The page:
pronator quadratus sign

The pronator quadratus sign can be an indirect sign of distal forearm trauma. It relies on displacement of the fat pad that lies superficial to the pronator quadratus muscle.


Displacement, anterior bowing, or obliteration of the fat plane in the setting of trauma may indicate a distal radius or ulna fracture. Various studies have described a high specificity but wide-ranging sensitivity for fracture ranging from 26 to 98%; thus a negative pronator quadratus sign does not exclude fracture .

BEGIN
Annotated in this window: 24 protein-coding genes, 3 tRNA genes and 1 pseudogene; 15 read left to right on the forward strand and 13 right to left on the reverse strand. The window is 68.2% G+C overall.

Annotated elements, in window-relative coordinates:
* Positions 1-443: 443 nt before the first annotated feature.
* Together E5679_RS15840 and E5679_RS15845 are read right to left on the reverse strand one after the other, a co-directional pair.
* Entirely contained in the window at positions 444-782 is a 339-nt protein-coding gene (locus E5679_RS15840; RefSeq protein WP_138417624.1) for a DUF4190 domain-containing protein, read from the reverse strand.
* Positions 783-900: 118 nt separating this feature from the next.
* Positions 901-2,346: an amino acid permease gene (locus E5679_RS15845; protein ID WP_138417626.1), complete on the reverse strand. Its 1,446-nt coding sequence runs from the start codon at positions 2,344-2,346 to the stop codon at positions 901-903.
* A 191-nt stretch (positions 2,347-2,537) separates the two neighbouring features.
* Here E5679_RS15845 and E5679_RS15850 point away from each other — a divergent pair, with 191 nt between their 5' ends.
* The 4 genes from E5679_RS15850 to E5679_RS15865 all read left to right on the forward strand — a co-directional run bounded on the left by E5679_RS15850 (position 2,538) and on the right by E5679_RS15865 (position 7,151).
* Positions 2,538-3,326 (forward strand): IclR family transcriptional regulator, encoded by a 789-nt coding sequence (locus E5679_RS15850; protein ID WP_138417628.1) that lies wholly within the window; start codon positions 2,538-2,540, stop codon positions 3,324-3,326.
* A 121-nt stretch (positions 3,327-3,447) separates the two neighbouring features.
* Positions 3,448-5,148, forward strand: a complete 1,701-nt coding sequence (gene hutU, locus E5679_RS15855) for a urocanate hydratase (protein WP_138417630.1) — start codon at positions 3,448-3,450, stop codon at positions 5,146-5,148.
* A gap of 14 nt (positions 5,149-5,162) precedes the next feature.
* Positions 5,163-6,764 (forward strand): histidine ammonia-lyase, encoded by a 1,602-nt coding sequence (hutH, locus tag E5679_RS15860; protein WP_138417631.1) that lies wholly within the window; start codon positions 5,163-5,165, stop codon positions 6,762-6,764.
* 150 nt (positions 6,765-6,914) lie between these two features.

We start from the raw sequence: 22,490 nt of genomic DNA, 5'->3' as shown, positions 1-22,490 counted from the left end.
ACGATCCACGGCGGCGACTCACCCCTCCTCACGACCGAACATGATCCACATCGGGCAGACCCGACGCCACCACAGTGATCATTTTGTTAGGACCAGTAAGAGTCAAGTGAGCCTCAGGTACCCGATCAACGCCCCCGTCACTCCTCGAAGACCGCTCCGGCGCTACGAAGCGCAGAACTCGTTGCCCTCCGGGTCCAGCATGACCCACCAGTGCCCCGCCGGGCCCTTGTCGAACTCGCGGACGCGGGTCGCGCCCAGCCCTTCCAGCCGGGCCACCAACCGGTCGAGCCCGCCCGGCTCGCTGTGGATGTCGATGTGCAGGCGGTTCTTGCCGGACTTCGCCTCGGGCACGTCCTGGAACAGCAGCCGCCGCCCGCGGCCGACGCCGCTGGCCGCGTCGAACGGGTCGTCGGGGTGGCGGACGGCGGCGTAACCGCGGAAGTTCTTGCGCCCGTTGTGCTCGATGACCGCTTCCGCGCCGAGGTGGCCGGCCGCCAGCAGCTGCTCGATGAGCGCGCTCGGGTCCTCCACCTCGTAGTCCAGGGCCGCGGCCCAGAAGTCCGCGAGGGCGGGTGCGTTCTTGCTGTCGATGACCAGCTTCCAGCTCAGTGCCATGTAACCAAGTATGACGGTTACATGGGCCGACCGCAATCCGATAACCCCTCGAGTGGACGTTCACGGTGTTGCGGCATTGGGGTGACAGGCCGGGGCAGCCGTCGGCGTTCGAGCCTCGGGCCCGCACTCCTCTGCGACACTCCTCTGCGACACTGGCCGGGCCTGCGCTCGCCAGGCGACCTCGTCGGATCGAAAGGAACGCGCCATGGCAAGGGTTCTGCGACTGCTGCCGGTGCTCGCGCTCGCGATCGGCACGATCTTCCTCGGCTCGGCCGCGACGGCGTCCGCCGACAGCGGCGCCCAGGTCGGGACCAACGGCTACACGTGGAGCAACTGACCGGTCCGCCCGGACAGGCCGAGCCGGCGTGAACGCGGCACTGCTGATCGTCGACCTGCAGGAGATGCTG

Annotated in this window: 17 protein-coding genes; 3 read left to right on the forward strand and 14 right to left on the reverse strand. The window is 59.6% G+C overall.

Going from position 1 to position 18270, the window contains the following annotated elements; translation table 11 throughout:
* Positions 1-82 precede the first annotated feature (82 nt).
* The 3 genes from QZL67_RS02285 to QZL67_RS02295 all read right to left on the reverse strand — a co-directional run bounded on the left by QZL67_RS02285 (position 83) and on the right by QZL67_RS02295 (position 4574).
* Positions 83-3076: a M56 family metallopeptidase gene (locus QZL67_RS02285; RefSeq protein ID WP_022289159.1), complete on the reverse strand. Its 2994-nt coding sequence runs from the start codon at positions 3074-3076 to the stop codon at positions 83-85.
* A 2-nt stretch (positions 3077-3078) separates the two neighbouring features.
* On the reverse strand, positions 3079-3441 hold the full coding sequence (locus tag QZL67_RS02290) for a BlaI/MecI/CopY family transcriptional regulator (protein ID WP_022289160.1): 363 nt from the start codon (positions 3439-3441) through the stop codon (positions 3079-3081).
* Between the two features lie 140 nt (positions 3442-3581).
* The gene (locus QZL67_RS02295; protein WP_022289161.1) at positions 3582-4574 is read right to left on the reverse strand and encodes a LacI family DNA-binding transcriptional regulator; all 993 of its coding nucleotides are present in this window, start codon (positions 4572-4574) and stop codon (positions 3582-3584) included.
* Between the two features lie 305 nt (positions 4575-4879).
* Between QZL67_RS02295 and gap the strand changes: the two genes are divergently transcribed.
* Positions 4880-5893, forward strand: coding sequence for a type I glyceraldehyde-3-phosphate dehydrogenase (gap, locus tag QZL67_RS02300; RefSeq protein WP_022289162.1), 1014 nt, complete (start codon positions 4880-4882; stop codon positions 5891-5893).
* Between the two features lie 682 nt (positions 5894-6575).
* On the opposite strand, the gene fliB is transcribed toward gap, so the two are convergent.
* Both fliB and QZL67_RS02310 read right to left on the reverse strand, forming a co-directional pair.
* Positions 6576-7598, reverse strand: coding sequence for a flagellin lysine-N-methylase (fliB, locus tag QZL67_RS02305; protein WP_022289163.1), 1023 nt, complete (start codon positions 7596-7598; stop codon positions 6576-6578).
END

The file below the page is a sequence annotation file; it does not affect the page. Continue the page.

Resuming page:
In the absence of trauma, there are other causes for a positive pronator quadratus sign:

Radiographic features

Plain radiograph

On lateral wrist radiographs, the pronator fat pad normally appears as a thin radiolucent triangle, with its base attached to the palmar surface of the distal radius . It is observed ~90% of the time . One study , has suggested a cut-off of <8 mm (female) and 9 mm (male) on lateral x-rays as a cut-off for normal.

History and etymology

It was first described by MacEwan in 1964 .

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